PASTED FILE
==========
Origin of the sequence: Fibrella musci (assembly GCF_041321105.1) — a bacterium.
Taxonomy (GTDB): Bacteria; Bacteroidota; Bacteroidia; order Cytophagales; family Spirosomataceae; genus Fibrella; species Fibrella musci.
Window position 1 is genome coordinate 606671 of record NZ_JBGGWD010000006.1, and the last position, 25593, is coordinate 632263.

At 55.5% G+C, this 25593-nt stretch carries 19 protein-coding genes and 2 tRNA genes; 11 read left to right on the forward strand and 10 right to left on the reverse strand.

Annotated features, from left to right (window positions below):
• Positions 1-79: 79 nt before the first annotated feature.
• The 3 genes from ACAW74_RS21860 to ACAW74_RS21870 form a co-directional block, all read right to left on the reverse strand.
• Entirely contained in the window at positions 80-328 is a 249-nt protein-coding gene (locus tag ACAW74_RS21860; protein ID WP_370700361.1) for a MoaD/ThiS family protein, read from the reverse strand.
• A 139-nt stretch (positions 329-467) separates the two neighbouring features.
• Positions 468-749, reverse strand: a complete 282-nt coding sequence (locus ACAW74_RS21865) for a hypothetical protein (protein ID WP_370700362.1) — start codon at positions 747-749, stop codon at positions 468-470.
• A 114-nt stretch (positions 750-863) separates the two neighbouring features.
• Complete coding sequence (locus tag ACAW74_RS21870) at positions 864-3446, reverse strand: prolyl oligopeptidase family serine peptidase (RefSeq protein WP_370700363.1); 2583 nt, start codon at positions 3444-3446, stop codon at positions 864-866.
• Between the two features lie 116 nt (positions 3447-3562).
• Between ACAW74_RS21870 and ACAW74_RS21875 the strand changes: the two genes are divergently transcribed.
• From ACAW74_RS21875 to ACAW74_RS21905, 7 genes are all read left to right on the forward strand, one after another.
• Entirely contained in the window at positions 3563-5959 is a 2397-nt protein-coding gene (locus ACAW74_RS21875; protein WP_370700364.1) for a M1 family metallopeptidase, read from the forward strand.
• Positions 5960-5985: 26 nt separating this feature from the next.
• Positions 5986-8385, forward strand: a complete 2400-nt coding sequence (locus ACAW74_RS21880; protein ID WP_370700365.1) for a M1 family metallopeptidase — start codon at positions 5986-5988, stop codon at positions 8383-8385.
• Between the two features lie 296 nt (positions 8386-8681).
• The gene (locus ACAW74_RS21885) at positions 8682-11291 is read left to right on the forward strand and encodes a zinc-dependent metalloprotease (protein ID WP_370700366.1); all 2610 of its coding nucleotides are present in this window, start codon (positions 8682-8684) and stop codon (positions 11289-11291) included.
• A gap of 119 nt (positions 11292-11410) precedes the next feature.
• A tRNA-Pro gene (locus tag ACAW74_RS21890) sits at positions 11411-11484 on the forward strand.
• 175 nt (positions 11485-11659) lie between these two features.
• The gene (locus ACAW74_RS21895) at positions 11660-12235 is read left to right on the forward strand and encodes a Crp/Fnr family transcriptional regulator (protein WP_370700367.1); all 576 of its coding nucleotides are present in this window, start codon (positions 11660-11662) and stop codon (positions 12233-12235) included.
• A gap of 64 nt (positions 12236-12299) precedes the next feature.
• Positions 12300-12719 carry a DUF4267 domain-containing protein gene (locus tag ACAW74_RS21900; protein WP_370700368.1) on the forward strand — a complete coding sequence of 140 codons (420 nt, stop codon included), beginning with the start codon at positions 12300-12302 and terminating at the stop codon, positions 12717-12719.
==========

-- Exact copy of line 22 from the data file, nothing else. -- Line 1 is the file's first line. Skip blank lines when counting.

• A tRNA-Pro gene (locus tag ACAW74_RS21890) sits at positions 11411-11484 on the forward strand.